The 1906 San Francisco earthquake couldn’t take down the majestic dome of Congregation Sherith Israel. But the threat of the next Big One almost did.
Thankfully, the venerable Reform synagogue has managed to raise enough money to begin a $12 million seismic retrofit. With work on phase one of the project starting next week, the Bay Area Jewish community has reason to celebrate.
Built in 1905, the California Street synagogue, with its golden dome, glorious stained glass windows and frescoes, has served countless Jewish worshippers over the last century.
As our story on page 3 explains, only a few years ago Sherith Israel’s ability to afford this massive renovation was in doubt. The physical structure had failed to meet city code for unreinforced masonry, and by 2005 it was feared that the retrofit would be unaffordable for the San Francisco synagogue.
That’s when the congregation went to work. Guided by determined clergy and lay leaders — in particular, Rabbi Larry Raphael and Rabbi Julie Saxe-Taller, board president Lynn Sedway, and executive director Nancy Drapin — a significant amount of the total dollars needed was raised.
At the same time, structural engineers faced a major challenge: how to reinforce the sanctuary’s core without blemishing the interior or closing down the synagogue.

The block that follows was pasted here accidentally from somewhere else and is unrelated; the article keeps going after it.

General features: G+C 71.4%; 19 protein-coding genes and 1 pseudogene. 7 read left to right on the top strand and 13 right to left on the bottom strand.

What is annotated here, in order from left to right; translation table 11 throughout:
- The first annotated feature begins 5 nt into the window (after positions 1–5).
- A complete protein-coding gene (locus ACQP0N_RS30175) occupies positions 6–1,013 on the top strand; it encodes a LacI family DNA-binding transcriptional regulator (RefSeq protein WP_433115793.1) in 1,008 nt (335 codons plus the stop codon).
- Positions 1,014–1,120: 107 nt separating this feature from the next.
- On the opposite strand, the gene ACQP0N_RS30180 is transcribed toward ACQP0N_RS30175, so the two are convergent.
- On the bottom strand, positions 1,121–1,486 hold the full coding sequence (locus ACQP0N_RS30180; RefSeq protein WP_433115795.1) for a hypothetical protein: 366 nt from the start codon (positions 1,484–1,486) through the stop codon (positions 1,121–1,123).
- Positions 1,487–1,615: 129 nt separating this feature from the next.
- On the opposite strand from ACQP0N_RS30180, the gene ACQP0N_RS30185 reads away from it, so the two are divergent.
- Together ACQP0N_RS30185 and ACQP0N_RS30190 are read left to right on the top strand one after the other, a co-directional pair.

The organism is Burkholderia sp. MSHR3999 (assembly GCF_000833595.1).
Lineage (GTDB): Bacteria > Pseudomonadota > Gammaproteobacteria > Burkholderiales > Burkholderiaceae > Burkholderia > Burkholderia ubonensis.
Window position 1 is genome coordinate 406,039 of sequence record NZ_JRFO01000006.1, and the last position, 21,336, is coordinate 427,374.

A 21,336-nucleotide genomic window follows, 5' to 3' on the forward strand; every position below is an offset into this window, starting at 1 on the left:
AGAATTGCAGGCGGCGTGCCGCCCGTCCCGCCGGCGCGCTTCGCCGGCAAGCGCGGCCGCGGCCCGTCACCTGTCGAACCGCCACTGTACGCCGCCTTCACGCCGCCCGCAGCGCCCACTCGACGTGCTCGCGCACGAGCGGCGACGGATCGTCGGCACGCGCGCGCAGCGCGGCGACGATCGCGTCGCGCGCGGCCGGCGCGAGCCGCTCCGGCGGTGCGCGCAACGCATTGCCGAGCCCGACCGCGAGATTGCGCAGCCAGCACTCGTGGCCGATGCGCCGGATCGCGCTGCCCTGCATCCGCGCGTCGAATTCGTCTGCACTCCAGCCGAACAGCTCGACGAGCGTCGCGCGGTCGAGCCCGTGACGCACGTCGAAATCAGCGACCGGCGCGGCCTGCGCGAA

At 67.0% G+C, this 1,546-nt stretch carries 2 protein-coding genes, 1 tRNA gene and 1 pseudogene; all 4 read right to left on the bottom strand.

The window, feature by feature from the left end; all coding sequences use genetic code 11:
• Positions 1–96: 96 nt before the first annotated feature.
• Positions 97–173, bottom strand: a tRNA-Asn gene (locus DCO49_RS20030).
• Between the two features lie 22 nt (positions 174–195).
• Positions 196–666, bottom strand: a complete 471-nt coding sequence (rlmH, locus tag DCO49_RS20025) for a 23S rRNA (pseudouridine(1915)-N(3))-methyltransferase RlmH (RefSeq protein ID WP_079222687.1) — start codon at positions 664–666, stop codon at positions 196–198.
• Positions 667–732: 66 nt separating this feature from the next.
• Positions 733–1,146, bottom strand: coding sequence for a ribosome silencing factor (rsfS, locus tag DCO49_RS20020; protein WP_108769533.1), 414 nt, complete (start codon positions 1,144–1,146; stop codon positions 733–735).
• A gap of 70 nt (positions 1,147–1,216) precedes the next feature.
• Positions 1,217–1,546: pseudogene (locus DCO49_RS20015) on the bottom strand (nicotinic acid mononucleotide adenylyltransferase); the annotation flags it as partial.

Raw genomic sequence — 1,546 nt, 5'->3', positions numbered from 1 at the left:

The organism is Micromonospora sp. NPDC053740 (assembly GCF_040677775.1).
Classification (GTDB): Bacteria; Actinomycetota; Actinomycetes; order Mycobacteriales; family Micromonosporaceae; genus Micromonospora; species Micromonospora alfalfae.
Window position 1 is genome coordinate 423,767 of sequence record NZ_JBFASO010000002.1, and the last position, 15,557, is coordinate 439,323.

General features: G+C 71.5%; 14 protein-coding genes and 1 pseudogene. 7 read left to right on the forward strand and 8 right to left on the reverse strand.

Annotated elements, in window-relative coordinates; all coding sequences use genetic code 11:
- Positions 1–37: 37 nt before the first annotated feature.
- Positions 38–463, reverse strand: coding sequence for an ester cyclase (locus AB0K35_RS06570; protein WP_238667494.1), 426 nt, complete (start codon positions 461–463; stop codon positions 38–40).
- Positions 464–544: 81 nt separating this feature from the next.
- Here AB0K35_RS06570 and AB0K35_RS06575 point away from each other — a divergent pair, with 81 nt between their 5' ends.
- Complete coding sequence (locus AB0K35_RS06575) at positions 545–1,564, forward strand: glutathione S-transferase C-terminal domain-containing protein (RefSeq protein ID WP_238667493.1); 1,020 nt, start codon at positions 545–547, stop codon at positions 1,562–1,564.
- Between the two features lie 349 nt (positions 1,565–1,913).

But they had the will and they found the way.
Though seismic retrofitting seems like a no-brainer, in some ways this project was a tough sell. Because all the work would go into hidden improvements, there would be no visible change: no naming opportunities, no glittering unveiling for major donors.
But this project is about more than keeping the facility safe in the event of a temblor. This project is about preserving the Bay Area Jewish community’s precious heritage, and leaving a lasting legacy to future generations.
And it’s about the ongoing vitality of a congregation, established in 1851, that went on to become one of the largest Reform congregations in the West, and that has served as a focal point of Bay Area Jewish history for generations.
In the millennia-long saga of the Jewish people, 160 years is a blink of an eye. But 160 years encompasses the entire history of Bay Area Jewry. And while our spirit never crumbles, our edifices inevitably do.
Maintenance never comes cheap, especially in quake-prone California. So the millions must be spent.
We salute the congregants, clergy and lay leaders of Sherith Israel for this milestone in preservation. Their vision and generosity will keep this landmark institution strong for another hundred years.